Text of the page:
Starring: Keira Knightley, Mark Ruffalo, Hailee Steinfeld, Adam Levine, Mos Def, James Corden, Catherine Keener
Directed by: John Carney
Synopsis: A chance encounter between a disgraced music-business executive and a young singer-songwriter new to Manhattan turns into a promising collaboration between the two talents.
I have seen the cult critical hit “Once” and thought it was a good film without being bowled over by it. I may sound like a philistine for saying this but I thought the more mainstream “Begin Again” was far more enjoyable. In my defence, despite the strong cast that it contains, the film is made by the same director as Once, and looks fairly televisual in places due to, I imagine, the film stock that was used. Oh, and the music in the film was actually really good as well.
Keira Knightley plays Greta, the girlfriend of Adam Levine’s Rock star Dave Kohl. That is until he does the dirty on her. In the midst of this happening Mark Ruffalo as Dan is busy getting fired from the record company that he created, mainly for consistently being drunk. He is separated from his wife (Keener) and his relationship with his daughter (Steinfeld) is non-existent. One fateful night he is in a bar and hears Greta and decides he needs to sign her. After being turned away by his ex label mate Saul (Mos Def) they decide to record an album using the streets of New York as a backdrop.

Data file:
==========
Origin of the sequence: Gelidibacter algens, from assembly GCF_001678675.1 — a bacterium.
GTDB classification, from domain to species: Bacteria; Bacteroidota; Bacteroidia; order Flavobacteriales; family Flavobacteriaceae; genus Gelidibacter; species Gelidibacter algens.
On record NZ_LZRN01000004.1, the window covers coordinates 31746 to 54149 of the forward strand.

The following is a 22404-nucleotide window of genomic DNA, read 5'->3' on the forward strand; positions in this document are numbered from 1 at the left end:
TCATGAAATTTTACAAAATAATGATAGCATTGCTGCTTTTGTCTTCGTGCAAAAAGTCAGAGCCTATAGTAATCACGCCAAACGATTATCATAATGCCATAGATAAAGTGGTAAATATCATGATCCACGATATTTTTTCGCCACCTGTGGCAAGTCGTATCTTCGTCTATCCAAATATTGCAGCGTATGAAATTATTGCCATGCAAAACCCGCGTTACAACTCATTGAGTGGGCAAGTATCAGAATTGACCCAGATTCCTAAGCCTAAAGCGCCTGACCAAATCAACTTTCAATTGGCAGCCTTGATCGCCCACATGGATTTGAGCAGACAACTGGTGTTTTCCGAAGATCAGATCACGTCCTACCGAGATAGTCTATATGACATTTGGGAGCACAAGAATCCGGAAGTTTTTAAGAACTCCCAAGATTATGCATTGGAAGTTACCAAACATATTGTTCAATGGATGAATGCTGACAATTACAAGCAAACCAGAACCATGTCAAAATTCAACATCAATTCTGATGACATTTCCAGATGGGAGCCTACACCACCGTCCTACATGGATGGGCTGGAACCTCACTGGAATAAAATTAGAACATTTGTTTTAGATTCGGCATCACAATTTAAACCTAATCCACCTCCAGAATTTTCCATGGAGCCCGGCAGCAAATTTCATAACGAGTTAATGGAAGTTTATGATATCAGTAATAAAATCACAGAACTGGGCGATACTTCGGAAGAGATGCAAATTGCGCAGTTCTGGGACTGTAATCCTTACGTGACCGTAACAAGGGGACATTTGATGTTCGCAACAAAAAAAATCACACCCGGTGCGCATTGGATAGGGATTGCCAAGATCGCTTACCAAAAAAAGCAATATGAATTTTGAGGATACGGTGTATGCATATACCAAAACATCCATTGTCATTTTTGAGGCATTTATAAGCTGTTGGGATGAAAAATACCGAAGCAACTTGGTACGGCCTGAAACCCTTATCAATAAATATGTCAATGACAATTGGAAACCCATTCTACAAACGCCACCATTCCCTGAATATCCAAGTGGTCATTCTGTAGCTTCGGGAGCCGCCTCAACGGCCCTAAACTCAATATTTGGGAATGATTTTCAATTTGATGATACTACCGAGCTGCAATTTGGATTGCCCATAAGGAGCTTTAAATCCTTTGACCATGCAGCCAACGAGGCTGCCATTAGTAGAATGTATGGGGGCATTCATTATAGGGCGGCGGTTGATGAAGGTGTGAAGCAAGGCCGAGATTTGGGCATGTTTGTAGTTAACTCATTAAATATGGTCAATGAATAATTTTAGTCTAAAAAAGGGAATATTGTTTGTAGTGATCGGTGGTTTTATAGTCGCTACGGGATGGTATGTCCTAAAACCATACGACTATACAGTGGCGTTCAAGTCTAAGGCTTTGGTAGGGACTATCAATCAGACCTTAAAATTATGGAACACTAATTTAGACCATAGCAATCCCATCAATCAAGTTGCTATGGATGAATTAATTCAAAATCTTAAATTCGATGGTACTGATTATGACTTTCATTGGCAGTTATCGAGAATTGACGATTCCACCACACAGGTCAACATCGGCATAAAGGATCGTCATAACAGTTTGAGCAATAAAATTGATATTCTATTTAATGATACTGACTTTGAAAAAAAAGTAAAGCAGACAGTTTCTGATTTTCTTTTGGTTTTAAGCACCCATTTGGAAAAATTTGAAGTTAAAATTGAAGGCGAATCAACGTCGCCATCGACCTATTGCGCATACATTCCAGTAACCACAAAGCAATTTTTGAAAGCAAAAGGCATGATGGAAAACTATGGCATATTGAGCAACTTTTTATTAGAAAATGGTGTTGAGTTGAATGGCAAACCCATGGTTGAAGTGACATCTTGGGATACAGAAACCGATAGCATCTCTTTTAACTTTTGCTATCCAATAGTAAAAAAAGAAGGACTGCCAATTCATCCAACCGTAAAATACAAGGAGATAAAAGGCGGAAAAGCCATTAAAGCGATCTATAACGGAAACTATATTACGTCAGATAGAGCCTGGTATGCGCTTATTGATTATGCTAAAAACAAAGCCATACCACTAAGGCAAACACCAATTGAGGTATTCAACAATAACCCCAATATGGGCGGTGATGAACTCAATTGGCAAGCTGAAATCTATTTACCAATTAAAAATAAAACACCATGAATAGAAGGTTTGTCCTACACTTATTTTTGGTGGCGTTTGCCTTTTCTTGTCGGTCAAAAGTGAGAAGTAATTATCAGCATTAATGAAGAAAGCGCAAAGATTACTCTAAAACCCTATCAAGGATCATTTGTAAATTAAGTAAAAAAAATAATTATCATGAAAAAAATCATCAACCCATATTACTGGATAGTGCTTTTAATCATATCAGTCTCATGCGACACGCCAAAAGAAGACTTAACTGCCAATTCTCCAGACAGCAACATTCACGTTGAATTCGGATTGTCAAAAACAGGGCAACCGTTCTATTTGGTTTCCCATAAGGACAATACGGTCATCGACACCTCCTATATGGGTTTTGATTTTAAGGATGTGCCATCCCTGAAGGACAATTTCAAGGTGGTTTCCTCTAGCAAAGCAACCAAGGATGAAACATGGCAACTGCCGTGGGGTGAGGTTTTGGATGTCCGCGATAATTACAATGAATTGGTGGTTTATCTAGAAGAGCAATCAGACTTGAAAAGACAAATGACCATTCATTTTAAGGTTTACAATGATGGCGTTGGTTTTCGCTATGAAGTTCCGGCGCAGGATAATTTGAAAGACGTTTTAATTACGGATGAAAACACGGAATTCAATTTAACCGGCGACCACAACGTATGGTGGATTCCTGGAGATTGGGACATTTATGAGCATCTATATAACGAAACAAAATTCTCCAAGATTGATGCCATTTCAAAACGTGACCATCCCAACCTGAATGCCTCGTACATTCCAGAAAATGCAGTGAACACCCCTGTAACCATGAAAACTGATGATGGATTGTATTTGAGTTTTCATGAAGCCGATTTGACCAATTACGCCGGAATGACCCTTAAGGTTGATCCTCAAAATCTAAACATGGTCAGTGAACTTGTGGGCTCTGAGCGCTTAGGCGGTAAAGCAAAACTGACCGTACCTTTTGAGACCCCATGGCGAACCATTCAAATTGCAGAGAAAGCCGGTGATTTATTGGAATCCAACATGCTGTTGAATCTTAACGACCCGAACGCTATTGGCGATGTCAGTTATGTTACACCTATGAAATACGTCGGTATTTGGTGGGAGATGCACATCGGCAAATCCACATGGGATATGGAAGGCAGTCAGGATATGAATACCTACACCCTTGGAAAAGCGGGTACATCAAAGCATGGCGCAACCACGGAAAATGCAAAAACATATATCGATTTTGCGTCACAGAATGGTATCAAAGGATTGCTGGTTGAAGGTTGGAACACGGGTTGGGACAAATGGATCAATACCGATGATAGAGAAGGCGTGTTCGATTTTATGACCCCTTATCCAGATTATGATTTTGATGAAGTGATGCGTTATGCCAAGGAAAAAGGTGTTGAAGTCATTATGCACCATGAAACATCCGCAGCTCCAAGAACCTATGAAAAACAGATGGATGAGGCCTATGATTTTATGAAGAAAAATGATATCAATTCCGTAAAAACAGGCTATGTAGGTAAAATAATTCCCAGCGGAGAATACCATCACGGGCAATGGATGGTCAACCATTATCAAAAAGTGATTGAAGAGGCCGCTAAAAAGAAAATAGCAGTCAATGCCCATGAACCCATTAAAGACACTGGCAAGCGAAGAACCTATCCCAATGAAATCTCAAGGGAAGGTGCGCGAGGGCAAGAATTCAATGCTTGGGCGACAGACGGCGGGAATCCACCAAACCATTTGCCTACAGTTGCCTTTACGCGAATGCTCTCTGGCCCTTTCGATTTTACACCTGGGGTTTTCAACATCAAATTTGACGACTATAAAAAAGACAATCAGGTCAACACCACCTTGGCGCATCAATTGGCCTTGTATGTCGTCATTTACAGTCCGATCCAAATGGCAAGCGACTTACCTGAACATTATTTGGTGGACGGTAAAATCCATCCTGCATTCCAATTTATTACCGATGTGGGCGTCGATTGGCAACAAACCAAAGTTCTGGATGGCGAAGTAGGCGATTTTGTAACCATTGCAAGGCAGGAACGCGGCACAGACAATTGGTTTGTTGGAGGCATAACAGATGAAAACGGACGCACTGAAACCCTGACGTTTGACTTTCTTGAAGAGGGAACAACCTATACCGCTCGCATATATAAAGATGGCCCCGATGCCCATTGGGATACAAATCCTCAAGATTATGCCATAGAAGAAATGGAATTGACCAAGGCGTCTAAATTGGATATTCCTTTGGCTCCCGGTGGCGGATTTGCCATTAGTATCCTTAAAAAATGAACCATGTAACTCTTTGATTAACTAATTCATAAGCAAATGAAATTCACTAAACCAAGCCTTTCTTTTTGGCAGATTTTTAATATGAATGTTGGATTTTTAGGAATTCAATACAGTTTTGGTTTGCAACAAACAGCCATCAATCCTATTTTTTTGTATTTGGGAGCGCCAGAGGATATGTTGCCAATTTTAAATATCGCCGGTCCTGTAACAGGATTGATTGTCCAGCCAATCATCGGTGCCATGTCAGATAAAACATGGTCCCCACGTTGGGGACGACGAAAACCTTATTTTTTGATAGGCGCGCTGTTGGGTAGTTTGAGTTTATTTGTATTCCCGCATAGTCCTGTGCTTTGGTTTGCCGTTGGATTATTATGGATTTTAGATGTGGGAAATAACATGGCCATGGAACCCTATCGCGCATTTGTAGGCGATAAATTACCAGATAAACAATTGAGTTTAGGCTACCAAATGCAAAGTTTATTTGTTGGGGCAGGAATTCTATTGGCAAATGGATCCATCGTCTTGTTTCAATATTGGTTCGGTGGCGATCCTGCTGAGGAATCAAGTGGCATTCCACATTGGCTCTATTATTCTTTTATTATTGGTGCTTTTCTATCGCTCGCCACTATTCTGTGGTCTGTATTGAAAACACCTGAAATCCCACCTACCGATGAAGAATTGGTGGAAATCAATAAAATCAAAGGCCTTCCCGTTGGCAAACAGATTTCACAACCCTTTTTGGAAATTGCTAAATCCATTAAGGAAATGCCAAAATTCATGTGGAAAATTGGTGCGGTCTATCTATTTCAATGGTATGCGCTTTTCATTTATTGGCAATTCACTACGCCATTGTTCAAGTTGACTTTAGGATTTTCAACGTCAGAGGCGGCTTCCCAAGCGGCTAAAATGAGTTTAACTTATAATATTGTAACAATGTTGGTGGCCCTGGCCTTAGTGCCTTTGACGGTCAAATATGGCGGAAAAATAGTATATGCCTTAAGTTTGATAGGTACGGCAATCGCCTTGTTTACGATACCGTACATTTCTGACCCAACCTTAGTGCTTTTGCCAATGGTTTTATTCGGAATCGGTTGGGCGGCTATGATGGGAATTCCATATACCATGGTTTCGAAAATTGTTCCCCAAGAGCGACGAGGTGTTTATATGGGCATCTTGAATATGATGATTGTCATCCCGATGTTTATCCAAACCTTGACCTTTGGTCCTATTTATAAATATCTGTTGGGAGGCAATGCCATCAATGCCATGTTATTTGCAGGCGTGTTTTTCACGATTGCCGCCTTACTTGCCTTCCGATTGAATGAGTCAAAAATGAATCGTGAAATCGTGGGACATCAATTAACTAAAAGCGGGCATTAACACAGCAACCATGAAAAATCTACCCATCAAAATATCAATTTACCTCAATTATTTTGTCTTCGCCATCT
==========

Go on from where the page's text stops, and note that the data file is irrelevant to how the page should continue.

I thought the film was a delight on every level, far more than I thought it would be. The musical numbers, performed in their entirety (although not ‘live’) worked well and were apparently shot guerrilla style on the streets. The performances from the actors were excellent, especially Ruffalo who, as usual, was on top form. His chemistry with Keira Knightley was fantastic and believable and real. The best thing the director John Carney did was to make sure the relationship between the two never strayed past platonic. I think if they had ended up kissing by the end of the film it would have ruined it a bit for me.
The actors seemed to have a lot of fun making the movie, and you could tell that many of the scenes shot on the New York streets and rooftops were one take jobs before they were either told to stop filming by the police or just interrupted by the public. It gave the film a real authenticity.
Begin Again was a real pleasant surprise featuring some great, likeable performances, decent original songs and deserves the critical acclaim it has garnered so far. Oh, and even Adam Levine couldn’t ruin it!